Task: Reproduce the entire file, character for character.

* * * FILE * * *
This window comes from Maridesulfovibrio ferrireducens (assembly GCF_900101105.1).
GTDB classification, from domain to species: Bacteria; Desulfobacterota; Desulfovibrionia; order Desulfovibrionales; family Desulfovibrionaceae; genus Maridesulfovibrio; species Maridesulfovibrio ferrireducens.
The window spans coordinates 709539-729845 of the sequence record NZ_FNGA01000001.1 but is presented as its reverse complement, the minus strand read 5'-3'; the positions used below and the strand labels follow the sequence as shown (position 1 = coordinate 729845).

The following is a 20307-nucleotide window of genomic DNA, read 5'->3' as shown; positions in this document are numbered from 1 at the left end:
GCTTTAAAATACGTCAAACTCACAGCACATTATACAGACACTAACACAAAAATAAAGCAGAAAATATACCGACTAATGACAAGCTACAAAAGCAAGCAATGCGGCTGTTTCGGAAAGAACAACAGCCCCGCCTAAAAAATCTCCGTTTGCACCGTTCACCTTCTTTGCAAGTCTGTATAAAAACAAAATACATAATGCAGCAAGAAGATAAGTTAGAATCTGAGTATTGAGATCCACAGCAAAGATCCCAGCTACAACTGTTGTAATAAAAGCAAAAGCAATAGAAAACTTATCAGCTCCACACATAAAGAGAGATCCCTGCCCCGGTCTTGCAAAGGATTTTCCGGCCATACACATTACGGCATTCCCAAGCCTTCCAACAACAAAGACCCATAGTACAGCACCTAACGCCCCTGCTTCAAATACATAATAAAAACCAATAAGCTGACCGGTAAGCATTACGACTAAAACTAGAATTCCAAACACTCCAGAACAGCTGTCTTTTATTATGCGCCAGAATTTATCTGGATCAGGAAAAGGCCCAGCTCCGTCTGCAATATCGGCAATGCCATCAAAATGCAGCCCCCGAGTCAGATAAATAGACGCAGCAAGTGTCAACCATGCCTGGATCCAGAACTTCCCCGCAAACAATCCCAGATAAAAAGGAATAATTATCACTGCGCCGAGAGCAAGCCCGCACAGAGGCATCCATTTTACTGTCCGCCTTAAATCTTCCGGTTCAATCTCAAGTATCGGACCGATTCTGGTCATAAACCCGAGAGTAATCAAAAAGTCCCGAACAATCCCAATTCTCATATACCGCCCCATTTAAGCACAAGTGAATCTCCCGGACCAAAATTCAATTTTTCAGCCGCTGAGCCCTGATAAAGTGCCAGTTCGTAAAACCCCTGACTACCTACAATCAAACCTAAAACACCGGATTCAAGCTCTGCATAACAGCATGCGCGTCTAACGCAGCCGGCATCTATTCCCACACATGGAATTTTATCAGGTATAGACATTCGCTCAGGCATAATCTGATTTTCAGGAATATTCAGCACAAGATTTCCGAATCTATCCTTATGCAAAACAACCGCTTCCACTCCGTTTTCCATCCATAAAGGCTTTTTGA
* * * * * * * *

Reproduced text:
This window comes from Maridesulfovibrio ferrireducens (assembly GCF_900101105.1).
GTDB classification, from domain to species: Bacteria; Desulfobacterota; Desulfovibrionia; order Desulfovibrionales; family Desulfovibrionaceae; genus Maridesulfovibrio; species Maridesulfovibrio ferrireducens.
The window spans coordinates 709539-729845 of the sequence record NZ_FNGA01000001.1 but is presented as its reverse complement, the minus strand read 5'-3'; the positions used below and the strand labels follow the sequence as shown (position 1 = coordinate 729845).

The following is a 20307-nucleotide window of genomic DNA, read 5'->3' as shown; positions in this document are numbered from 1 at the left end:
GCTTTAAAATACGTCAAACTCACAGCACATTATACAGACACTAACACAAAAATAAAGCAGAAAATATACCGACTAATGACAAGCTACAAAAGCAAGCAATGCGGCTGTTTCGGAAAGAACAACAGCCCCGCCTAAAAAATCTCCGTTTGCACCGTTCACCTTCTTTGCAAGTCTGTATAAAAACAAAATACATAATGCAGCAAGAAGATAAGTTAGAATCTGAGTATTGAGATCCACAGCAAAGATCCCAGCTACAACTGTTGTAATAAAAGCAAAAGCAATAGAAAACTTATCAGCTCCACACATAAAGAGAGATCCCTGCCCCGGTCTTGCAAAGGATTTTCCGGCCATACACATTACGGCATTCCCAAGCCTTCCAACAACAAAGACCCATAGTACAGCACCTAACGCCCCTGCTTCAAATACATAATAAAAACCAATAAGCTGACCGGTAAGCATTACGACTAAAACTAGAATTCCAAACACTCCAGAACAGCTGTCTTTTATTATGCGCCAGAATTTATCTGGATCAGGAAAAGGCCCAGCTCCGTCTGCAATATCGGCAATGCCATCAAAATGCAGCCCCCGAGTCAGATAAATAGACGCAGCAAGTGTCAACCATGCCTGGATCCAGAACTTCCCCGCAAACAATCCCAGATAAAAAGGAATAATTATCACTGCGCCGAGAGCAAGCCCGCACAGAGGCATCCATTTTACTGTCCGCCTTAAATCTTCCGGTTCAATCTCAAGTATCGGACCGATTCTGGTCATAAACCCGAGAGTAATCAAAAAGTCCCGAACAATCCCAATTCTCATATACCGCCCCATTTAAGCACAAGTGAATCTCCCGGACCAAAATTCAATTTTTCAGCCGCTGAGCCCTGATAAAGTGCCAGTTCGTAAAACCCCTGACTACCTACAATCAAACCTAAAACACCGGATTCAAGCTCTGCATAACAGCATGCGCGTCTAACGCAGCCGGCATCTATTCCCACACATGGAATTTTATCAGGTATAGACATTCGCTCAGGCATAATCTGATTTTCAGGAATATTCAGCACAAGATTTCCGAATCTATCCTTATGCAAAACAACCGCTTCCACTCCGTTTTCCATCCATAAAGGCTTTTTGA